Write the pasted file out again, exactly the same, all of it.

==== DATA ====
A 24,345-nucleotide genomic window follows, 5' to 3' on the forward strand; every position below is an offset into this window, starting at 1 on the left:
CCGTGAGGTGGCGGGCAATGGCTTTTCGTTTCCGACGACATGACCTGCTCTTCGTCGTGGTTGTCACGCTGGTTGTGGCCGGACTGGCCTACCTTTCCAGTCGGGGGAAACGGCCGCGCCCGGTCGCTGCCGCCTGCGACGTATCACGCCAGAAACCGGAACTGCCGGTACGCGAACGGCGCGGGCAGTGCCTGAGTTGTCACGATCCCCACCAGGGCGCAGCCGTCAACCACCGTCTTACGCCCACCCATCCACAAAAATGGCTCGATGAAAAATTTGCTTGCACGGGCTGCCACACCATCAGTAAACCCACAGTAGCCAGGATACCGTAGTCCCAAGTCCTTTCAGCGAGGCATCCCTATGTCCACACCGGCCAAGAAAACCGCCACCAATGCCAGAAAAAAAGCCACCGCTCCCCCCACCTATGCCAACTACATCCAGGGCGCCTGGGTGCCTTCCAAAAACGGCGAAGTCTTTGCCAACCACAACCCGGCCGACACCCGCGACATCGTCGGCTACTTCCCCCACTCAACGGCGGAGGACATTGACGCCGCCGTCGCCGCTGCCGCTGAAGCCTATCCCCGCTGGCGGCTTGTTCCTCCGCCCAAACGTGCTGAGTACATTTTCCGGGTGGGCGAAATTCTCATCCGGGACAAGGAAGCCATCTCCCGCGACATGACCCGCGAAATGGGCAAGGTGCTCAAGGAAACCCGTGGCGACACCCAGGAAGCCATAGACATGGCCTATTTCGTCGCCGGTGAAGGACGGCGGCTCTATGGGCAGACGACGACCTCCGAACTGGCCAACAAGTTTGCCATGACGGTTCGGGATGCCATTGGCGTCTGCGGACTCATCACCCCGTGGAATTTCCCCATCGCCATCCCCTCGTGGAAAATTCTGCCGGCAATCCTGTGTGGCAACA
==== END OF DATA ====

A 24,345-nucleotide genomic window follows, 5' to 3' on the forward strand; every position below is an offset into this window, starting at 1 on the left:
CCGTGAGGTGGCGGGCAATGGCTTTTCGTTTCCGACGACATGACCTGCTCTTCGTCGTGGTTGTCACGCTGGTTGTGGCCGGACTGGCCTACCTTTCCAGTCGGGGGAAACGGCCGCGCCCGGTCGCTGCCGCCTGCGACGTATCACGCCAGAAACCGGAACTGCCGGTACGCGAACGGCGCGGGCAGTGCCTGAGTTGTCACGATCCCCACCAGGGCGCAGCCGTCAACCACCGTCTTACGCCCACCCATCCACAAAAATGGCTCGATGAAAAATTTGCTTGCACGGGCTGCCACACCATCAGTAAACCCACAGTAGCCAGGATACCGTAGTCCCAAGTCCTTTCAGCGAGGCATCCCTATGTCCACACCGGCCAAGAAAACCGCCACCAATGCCAGAAAAAAAGCCACCGCTCCCCCCACCTATGCCAACTACATCCAGGGCGCCTGGGTGCCTTCCAAAAACGGCGAAGTCTTTGCCAACCACAACCCGGCCGACACCCGCGACATCGTCGGCTACTTCCCCCACTCAACGGCGGAGGACATTGACGCCGCCGTCGCCGCTGCCGCTGAAGCCTATCCCCGCTGGCGGCTTGTTCCTCCGCCCAAACGTGCTGAGTACATTTTCCGGGTGGGCGAAATTCTCATCCGGGACAAGGAAGCCATCTCCCGCGACATGACCCGCGAAATGGGCAAGGTGCTCAAGGAAACCCGTGGCGACACCCAGGAAGCCATAGACATGGCCTATTTCGTCGCCGGTGAAGGACGGCGGCTCTATGGGCAGACGACGACCTCCGAACTGGCCAACAAGTTTGCCATGACGGTTCGGGATGCCATTGGCGTCTGCGGACTCATCACCCCGTGGAATTTCCCCATCGCCATCCCCTCGTGGAAAATTCTGCCGGCAATCCTGTGTGGCAACA